So I allow myself to dream. My plan is to move back onto a boat in the next couple of years, to simplify even further, to go sail around the world, living at anchor, catching fish, doing odd jobs, making life simultaneously as difficult and as heavenly as possible. I believe happiness comes from striving. From overcoming obstacles. From being productive. So I concentrate on that.

Will:  Last question, Ronald Reagan.  Great president?  Or greatest president ever?

Hugh:  Great president. He’ll never be as great as his staunchest admirers, nor the fool his detractors seem to want him to be. He won the Cold War with words and by believing in the merits of capitalism, rather than outright bloodshed. And he was among the first of the presidents to decry nuclear arms and argue for their reduction. He said a lot of things that would sound like far-left liberalism today.

Here’s the thing with all the presidents I’ve witnessed in my life: All seem like great people to me. Like they care about this country, the people who live here, the world around us, and the seriousness of their job. I truly believe that. They all thought they were doing the right thing at the right time. We make them out to be evil, because it’s part of the sport of politics, the out-grouping and in-grouping. And we think it helps make sense of how people can disagree with us. They must be crazy or liars, right?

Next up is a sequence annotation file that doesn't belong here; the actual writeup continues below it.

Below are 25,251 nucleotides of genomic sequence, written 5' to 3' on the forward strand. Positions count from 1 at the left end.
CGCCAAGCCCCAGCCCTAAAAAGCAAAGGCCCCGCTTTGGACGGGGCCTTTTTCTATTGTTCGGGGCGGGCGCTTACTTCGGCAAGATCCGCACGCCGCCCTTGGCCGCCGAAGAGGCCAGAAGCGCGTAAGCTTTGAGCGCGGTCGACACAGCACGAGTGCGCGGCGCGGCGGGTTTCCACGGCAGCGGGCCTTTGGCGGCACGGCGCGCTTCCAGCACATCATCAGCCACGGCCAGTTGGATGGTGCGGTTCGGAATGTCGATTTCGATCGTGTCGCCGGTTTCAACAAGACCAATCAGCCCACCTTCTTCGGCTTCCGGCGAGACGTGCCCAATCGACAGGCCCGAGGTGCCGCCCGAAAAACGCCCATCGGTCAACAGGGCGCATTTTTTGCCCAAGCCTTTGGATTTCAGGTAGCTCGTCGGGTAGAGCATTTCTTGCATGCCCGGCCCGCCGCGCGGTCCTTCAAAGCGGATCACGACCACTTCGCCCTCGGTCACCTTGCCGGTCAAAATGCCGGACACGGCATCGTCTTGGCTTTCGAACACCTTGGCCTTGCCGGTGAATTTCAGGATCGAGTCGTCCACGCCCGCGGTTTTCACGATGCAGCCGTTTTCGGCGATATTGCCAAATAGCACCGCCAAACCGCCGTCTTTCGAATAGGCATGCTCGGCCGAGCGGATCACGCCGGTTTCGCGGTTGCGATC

I wish we would all relax a little and tone down the rhetoric. The reason politicians are so extreme these days is because they are our representatives. They are modeling themselves after us. If we learn to get along with the people we disagree with, and give strange looks to those who can’t seem to do this, things will turn around.

I can’t thank Hugh enough for all he does for the indie community and for taking the time to answer my questions.  Be sure to pick up his newest book for the kiddos MISTY: THE PROUD CLOUD and his new release THE SHELL COLLECTOR now available for pre-order.  (It looks like at the time of this interview there are still some signed limited edition copies of MISTY: THE PROUD CLOUD available)